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antenna and satellite. Moreover, the datum of GNSS positioning is satellite constellations, whereas the seismometer measures in a ground inertial reference frame.

A GNSS receiver has several advantages over a traditional seismometer. First, when the displacements of ground motions are required, GNSS can directly estimate them by range measurements and the results have no accumulated errors over time, but after integrating seismometer data to displacement, large drifts will occur. Secondly, a seismometer may be saturated in a large earthquake, in which case the instrument can not record the full amplitude of velocity or acceleration while GNSS will not be saturated in amplitude. Thirdly, a seismometer operates based on the theory of gravity, and a tilt of the instrument can bring about artificial horizontal acceleration, but a GNSS receiver will not be affected in this way. When a seismometer is saturated and unavailable to record large or nearby earthquakes, GNSS can be a feasible tool for earthquake studies.

When kinematic GNSS technology is used in seismology, it is referred to as GNSS seismology (Bock et al., 2011; Larson, 2009). In other words, using a high-rate GNSS technique to investigate the background, developing process, and explosion of earthquakes, and combining other data to determine relevant parameters can be called GNSS seismology. A high-rate GNSS receiver that is used as an instrument to capture co-seismic waves is called a GNSS seismometer.

The first experiment on GPS seismometers was reported in 1994 and was carried out by Hirahara et al. (1994) at the Disaster Prevention Research Institute of Kyoto University. In another experiment, Ge et al. (2000) fixed a GPS antenna, an accelerometer, and a velometer on a truck platform and demonstrated how GPS could recover the truck oscillation in both frequency and amplitude. They were the pioneers to reveal that GPS is able to measure large displacements with a high sampling rate.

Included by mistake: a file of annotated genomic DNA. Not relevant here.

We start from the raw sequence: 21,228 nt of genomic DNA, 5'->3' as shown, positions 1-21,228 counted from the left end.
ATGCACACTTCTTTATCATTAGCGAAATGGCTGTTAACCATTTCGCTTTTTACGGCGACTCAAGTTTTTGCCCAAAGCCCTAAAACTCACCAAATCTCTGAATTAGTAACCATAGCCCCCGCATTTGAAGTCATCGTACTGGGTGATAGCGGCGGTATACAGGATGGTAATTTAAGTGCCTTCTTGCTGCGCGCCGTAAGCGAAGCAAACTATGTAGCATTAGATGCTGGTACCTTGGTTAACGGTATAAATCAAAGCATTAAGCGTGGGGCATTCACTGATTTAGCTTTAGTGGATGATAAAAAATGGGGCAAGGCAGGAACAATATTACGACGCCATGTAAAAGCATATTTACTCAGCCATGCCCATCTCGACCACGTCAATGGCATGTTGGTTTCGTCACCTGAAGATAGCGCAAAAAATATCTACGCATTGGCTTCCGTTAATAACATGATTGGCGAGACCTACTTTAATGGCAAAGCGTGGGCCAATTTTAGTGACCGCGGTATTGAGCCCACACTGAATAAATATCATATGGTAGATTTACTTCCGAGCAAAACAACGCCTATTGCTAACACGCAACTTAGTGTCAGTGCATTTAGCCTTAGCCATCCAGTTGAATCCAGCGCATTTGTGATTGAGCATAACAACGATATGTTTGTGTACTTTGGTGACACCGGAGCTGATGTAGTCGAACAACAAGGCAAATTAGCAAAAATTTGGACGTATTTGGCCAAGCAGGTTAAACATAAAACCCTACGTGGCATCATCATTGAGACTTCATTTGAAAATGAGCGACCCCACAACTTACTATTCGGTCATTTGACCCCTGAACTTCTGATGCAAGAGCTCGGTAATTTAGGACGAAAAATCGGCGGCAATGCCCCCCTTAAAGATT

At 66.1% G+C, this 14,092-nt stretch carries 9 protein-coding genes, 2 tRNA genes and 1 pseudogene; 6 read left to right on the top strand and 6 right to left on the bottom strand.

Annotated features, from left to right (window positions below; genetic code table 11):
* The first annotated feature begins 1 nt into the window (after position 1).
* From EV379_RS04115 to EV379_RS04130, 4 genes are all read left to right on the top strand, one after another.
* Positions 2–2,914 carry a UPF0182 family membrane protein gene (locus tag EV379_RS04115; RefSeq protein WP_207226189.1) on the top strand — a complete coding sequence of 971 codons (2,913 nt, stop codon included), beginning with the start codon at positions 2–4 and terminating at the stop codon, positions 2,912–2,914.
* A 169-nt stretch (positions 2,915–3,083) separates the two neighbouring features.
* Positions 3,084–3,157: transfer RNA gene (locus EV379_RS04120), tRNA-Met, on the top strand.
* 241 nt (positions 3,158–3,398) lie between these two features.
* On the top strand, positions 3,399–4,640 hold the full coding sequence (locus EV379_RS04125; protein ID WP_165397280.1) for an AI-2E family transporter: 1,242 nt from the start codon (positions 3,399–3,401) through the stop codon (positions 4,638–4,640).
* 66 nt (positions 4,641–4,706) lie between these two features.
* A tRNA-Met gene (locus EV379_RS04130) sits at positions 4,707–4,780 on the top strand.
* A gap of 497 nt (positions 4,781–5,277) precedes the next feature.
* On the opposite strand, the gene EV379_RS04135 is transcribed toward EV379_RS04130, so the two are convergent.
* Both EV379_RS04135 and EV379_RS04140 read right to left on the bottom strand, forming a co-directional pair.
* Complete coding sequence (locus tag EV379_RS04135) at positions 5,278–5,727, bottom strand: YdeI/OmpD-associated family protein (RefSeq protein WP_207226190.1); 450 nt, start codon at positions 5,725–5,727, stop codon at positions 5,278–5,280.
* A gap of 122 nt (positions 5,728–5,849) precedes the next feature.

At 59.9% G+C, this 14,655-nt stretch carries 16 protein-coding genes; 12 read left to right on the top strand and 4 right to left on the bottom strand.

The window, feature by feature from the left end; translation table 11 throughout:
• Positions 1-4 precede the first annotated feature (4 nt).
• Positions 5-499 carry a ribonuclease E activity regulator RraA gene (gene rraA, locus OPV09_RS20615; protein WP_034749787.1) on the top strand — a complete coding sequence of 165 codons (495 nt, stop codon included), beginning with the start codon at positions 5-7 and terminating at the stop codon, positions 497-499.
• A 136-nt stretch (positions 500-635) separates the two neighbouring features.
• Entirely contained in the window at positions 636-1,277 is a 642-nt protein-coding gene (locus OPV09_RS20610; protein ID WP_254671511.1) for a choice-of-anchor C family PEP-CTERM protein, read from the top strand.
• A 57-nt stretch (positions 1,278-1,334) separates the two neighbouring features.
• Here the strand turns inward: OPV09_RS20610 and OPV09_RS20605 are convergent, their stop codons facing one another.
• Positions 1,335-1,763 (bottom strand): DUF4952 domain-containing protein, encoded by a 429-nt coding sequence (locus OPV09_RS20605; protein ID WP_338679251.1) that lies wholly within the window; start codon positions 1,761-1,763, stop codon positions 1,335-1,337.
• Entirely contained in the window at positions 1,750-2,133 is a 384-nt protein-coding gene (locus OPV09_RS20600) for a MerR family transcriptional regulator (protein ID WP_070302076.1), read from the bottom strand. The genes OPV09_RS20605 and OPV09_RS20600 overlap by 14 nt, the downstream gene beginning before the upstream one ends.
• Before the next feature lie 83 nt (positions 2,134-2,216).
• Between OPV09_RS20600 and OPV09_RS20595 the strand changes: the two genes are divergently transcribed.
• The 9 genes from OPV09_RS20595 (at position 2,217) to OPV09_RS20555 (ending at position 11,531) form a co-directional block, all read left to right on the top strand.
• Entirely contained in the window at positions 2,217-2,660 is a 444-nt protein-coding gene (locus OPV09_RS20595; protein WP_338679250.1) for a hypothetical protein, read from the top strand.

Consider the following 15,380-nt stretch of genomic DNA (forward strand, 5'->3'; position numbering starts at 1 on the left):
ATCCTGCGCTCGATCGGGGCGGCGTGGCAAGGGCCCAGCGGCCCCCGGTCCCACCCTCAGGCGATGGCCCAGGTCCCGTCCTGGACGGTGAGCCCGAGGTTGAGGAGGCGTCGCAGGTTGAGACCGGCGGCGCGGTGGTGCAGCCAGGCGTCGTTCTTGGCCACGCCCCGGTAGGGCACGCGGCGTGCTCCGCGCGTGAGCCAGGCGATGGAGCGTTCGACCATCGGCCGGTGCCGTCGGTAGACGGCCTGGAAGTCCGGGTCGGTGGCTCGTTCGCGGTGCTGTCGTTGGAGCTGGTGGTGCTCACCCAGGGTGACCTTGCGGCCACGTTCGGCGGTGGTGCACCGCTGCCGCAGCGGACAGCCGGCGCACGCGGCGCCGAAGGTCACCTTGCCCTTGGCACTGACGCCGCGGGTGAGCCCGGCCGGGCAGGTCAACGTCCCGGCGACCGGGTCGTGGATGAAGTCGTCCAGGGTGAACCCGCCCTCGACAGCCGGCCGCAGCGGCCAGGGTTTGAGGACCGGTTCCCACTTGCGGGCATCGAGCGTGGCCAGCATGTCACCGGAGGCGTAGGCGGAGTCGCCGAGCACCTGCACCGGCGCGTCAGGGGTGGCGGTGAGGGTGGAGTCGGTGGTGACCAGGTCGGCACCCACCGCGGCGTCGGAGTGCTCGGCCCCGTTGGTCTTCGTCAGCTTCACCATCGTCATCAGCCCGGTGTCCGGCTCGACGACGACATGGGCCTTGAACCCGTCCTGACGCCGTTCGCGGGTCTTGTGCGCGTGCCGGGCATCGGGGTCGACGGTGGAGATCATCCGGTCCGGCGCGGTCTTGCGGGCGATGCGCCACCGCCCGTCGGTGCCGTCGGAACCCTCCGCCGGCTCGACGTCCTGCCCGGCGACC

After the 2002 Mw 7.9 Denali earthquake, Larson recovered the seismic waves with 1 Hz high-rate GPS data collected from California GPS tracking networks (Larson et al., 2003). Since then, a number of similar studies followed to use high-rate GPS technology to reconstruct waves caused by earthquakes (Bilich et al., 2008; Bock et al., 2000; Kouba, 2003; Shi et al., 2010) and to determine source parameters of earthquakes (Davis and Smalley, 2009; Ji et al., 2004; Miyazaki et al., 2004).

Kinematic high-rate GNSS positioning has been demonstrated successful for measuring seismic waves, in which relative mode is applied for GNSS data processing by assuming that one of the stations can be fixed to serve as a datum to compute absolute displacements (Bock and Prawirodirdjo, 2004; Larson et al., 2007). Obviously, a fixed datum may not be appropriate in the case of a large earthquake, and under that circumstance PPP instead of relative positioning is highly desirable. However, up to the present, there is no PPP result available to directly compare displacements from a seismometer and a GNSS receiver. The current studies of high-rate GNSS waveforms focus on the horizontal component and information on the vertical component has been ignored (Larson et al., 2007).



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